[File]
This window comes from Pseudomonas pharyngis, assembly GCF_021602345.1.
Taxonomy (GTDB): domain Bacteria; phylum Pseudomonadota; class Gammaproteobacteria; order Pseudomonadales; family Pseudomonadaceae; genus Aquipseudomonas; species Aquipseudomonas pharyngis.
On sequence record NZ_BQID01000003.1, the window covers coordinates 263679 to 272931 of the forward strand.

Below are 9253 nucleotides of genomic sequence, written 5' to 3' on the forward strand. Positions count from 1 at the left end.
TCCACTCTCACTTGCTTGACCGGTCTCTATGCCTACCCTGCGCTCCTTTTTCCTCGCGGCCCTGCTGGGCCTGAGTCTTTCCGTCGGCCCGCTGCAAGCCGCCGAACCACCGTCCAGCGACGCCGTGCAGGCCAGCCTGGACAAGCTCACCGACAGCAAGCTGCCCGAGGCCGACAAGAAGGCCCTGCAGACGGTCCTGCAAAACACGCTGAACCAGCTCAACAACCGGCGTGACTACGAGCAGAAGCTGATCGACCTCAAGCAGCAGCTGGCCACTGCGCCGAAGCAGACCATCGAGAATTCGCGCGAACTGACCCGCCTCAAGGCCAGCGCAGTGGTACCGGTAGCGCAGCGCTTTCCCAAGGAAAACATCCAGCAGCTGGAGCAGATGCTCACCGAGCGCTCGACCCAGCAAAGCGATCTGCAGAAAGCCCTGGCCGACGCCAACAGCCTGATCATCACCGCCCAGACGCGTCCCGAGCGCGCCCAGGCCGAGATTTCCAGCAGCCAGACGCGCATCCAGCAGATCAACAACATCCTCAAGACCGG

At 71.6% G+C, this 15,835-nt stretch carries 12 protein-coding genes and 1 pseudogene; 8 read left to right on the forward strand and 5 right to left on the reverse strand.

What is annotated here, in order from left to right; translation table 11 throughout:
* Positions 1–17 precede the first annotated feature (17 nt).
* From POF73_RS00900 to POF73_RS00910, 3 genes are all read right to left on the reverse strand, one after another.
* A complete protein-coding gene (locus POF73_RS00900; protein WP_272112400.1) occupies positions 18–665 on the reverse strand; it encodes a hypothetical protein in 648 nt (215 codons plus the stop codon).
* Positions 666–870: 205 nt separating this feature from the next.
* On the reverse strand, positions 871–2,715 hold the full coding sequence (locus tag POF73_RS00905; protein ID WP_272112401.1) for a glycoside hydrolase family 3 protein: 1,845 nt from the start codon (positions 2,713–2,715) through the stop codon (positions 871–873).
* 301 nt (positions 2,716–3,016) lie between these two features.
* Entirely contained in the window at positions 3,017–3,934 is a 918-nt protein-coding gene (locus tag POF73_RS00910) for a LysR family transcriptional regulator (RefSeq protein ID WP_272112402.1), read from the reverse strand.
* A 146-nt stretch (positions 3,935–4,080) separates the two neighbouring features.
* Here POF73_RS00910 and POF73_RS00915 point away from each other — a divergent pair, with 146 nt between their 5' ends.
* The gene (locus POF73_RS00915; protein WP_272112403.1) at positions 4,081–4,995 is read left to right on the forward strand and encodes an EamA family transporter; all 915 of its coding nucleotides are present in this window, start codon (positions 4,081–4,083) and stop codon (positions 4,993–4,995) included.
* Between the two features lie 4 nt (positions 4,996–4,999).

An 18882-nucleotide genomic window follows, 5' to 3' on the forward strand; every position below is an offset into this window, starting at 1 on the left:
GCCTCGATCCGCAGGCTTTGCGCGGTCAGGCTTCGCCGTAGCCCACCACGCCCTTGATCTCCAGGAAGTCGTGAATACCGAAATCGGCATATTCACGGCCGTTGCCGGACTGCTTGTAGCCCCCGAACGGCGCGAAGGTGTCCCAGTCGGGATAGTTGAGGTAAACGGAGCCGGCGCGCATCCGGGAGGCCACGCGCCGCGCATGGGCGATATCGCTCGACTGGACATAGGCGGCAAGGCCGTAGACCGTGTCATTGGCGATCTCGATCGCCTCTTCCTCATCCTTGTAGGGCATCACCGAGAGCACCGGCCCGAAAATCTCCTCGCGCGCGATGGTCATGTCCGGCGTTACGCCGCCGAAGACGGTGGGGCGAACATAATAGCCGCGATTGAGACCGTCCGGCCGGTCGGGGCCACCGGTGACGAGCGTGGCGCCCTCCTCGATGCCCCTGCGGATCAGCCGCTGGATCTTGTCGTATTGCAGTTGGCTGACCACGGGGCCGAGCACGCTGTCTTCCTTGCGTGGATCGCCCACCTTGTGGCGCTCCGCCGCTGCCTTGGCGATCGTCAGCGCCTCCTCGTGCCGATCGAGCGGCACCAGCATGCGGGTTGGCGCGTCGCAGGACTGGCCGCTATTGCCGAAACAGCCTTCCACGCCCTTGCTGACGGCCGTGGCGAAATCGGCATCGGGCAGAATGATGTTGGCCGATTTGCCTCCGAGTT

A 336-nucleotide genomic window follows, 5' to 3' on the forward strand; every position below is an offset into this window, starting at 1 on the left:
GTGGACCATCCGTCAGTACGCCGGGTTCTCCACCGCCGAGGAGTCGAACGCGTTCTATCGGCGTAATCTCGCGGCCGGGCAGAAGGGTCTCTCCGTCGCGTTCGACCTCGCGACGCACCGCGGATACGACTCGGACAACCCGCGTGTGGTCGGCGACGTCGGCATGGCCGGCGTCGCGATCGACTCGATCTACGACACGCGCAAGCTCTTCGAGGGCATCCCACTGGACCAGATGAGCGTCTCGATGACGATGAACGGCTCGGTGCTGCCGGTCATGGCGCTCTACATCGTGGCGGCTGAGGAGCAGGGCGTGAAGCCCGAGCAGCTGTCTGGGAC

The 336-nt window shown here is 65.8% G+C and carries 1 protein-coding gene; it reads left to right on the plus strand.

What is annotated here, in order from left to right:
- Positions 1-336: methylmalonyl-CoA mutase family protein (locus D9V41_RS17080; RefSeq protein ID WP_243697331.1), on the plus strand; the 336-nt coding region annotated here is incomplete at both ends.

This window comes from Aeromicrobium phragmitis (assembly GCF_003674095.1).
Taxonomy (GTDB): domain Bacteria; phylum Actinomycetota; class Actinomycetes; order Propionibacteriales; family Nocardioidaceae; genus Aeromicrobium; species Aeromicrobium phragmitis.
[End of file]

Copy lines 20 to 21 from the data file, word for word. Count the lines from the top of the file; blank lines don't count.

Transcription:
GCCTCGATCCGCAGGCTTTGCGCGGTCAGGCTTCGCCGTAGCCCACCACGCCCTTGATCTCCAGGAAGTCGTGAATACCGAAATCGGCATATTCACGGCCGTTGCCGGACTGCTTGTAGCCCCCGAACGGCGCGAAGGTGTCCCAGTCGGGATAGTTGAGGTAAACGGAGCCGGCGCGCATCCGGGAGGCCACGCGCCGCGCATGGGCGATATCGCTCGACTGGACATAGGCGGCAAGGCCGTAGACCGTGTCATTGGCGATCTCGATCGCCTCTTCCTCATCCTTGTAGGGCATCACCGAGAGCACCGGCCCGAAAATCTCCTCGCGCGCGATGGTCATGTCCGGCGTTACGCCGCCGAAGACGGTGGGGCGAACATAATAGCCGCGATTGAGACCGTCCGGCCGGTCGGGGCCACCGGTGACGAGCGTGGCGCCCTCCTCGATGCCCCTGCGGATCAGCCGCTGGATCTTGTCGTATTGCAGTTGGCTGACCACGGGGCCGAGCACGCTGTCTTCCTTGCGTGGATCGCCCACCTTGTGGCGCTCCGCCGCTGCCTTGGCGATCGTCAGCGCCTCCTCGTGCCGATCGAGCGGCACCAGCATGCGGGTTGGCGCGTCGCAGGACTGGCCGCTATTGCCGAAACAGCCTTCCACGCCCTTGCTGACGGCCGTGGCGAAATCGGCATCGGGCAGAATGATGTTGGCCGATTTGCCTCCGAGTT

A 336-nucleotide genomic window follows, 5' to 3' on the forward strand; every position below is an offset into this window, starting at 1 on the left: